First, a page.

Herpes, well-known as a sexually transmitted disease, is a global threat to Pacific oysters (Crassostrea gigas). threatening Pacific oysters worldwide. An outbreak of OsHV-1 herpes was noted in France in 2008, where it killed between 80 to 100 percent of affected oyster beds. Since then, it spread to England, where it killed over 8 million oysters in 2010. The disease has since spread to Australia and New Zealand. It has also been found in Tomales Bay, in Marin County in northern California. The inlet is home to the Tomales Bay Oyster Company, the oldest shellfish farm in the US.
Because oysters cannot be vaccinated, disease-resistant oyster lines are being bred in those places where the virus already exists. Researchers are seeking to identify any genes that may allow the oysters to resist contagion.
Oysters are not only considered a delicacy by human gourmands and thus part of a multi-billion-dollar industry, they also filter sea water by filtering tiny plankton from their environment by processing up to 50 gallons per oyster daily. Oysters improve water quality and contribute to the health of the environment. However, in the water in which they grow are can affect both oysters and humans.
Fortunately, the virus has not yet jumped to human beings. But it can be transferred to other bivalve species.
Native to Asia, Pacific oysters are the most popular and valued oyster for aquaculture across the world. Having been first cultivated in their native range, they have seen been taken to other parts of the world where they have become a successful product of aquaculture. Currently, they are the primary species grown on the west coast of US. Along the Atlantic and Gulf coasts, both wild and cultivated Eastern oysters are produced. Those species, however, are relatively resistant to infectious diseases until OsHV-1 emerged in the early 1990s.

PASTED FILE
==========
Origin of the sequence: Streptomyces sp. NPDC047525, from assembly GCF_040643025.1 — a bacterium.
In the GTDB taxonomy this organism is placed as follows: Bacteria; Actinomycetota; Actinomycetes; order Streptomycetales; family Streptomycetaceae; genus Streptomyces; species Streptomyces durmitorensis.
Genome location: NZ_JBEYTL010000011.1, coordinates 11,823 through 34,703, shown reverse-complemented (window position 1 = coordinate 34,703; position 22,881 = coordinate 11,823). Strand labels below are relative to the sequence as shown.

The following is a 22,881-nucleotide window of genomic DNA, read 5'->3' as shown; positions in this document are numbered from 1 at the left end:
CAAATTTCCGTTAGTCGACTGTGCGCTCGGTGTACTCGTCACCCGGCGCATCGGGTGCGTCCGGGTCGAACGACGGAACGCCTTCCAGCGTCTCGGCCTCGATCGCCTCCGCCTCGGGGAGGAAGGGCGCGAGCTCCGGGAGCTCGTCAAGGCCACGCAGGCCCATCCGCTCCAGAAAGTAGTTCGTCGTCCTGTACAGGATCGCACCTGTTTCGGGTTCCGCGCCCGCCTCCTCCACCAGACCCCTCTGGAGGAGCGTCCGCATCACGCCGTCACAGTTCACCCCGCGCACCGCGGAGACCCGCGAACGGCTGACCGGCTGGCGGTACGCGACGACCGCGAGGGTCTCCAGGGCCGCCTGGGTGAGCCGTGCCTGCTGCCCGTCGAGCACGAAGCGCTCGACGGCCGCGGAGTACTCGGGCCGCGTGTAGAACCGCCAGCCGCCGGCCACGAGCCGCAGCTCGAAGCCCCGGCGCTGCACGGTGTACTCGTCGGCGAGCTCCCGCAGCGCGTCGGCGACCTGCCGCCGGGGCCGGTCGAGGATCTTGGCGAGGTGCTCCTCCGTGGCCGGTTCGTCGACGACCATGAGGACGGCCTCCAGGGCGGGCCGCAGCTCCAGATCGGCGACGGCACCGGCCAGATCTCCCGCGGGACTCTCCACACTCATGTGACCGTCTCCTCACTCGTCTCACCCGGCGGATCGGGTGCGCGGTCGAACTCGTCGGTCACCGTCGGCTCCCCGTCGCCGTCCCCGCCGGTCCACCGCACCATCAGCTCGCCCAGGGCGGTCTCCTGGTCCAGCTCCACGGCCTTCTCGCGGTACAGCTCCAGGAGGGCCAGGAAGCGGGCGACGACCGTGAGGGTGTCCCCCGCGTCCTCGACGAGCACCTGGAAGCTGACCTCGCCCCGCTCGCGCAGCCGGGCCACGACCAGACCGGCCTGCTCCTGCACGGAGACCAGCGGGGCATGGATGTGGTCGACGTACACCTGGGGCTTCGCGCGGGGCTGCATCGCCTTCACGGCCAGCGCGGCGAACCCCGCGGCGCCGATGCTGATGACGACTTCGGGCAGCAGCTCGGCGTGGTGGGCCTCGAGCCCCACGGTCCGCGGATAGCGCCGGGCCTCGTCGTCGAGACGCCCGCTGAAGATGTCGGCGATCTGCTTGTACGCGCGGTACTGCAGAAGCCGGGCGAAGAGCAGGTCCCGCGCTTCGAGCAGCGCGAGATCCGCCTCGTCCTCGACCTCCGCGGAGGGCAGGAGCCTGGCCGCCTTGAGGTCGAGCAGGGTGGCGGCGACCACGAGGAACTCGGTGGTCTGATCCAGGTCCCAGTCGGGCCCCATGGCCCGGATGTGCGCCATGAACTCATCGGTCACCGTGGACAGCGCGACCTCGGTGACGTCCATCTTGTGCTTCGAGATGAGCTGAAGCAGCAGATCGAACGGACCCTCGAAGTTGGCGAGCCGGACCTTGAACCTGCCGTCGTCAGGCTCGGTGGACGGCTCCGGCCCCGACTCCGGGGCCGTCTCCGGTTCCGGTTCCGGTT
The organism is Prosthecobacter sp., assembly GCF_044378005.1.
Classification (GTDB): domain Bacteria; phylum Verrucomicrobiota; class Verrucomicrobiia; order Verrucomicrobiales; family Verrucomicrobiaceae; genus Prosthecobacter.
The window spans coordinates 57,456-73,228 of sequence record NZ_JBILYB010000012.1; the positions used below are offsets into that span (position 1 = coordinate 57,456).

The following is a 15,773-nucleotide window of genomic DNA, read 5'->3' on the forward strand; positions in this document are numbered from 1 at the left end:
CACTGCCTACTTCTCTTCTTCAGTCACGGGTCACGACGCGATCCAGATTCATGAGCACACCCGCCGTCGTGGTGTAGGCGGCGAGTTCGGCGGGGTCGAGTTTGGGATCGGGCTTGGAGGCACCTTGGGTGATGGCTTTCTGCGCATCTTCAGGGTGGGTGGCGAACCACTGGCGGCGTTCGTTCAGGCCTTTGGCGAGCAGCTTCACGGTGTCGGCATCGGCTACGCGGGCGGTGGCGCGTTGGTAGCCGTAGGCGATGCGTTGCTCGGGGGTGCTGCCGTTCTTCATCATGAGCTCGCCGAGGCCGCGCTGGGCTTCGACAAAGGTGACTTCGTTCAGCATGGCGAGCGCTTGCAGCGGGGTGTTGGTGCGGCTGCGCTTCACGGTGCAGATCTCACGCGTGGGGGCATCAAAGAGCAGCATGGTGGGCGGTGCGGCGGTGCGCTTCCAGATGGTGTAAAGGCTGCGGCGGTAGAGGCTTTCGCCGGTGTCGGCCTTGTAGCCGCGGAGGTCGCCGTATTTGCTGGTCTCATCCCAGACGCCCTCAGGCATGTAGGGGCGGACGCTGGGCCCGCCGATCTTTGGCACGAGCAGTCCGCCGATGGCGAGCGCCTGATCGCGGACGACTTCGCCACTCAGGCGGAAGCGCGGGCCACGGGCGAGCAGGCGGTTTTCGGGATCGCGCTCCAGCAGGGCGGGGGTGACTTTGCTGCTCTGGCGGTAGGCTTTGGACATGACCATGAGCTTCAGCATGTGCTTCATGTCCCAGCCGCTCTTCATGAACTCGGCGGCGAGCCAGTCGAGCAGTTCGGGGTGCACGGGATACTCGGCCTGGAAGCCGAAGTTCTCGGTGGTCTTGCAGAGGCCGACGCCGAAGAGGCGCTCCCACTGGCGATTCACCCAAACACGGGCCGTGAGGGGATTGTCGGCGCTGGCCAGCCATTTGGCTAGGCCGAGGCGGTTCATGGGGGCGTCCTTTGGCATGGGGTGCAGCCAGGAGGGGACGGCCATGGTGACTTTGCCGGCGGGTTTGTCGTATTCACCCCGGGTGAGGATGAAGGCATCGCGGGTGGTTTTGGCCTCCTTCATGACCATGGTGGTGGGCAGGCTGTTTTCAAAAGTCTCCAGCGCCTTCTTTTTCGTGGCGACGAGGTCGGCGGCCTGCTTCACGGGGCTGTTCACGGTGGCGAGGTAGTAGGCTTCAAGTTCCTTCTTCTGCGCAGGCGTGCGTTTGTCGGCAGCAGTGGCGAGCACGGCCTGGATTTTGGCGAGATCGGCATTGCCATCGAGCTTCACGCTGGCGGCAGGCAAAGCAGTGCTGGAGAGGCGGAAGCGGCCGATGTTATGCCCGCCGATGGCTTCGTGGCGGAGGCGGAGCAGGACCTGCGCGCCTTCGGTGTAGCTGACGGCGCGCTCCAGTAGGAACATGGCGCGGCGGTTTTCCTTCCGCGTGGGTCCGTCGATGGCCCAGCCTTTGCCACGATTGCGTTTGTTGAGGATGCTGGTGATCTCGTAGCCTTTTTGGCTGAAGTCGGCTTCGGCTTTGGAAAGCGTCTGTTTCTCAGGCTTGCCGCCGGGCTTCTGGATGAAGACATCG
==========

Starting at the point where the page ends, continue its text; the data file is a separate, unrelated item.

Herpes is causing mega-death among Pacific oysters. OsHV-1 microvariants – mutant variants of OsHV-1 -- are more virulent than the original strain. An OsHV-1 microvariant was first detected in France in 2008, while similar variants have caused mass mortalities of oysters in many European countries. A 2010 outbreak in England killed over eight million oysters.
OsHV-1 microvariants also infect Pacific oysters in New Zealand and Australia. Aquaculture in Tasmania has been crippled. In the US, OsHV-1 has been found in Tomales Bay and an adjacent bay in California. To date the virus, the California OsHV-1 causes mortalities of young Pacific oysters, but is thought to be less virulent than OsHV-1 microvariants.
Scientists and oyster farmers fear the spread of OsHV-1 microvariants elsewhere. Researchers have found that once OsHV-1 is established within a bay, mass death typically occur each year during the summer when water temperatures are warm. Analogous to a human infection, the virus is normally latent and does not manifest itself, much as in the case of human cold sores. With stress, however, virus replicates and cold sores emerge. For oysters, warm summer water conditions appear to reactivate the dormant herpes virus.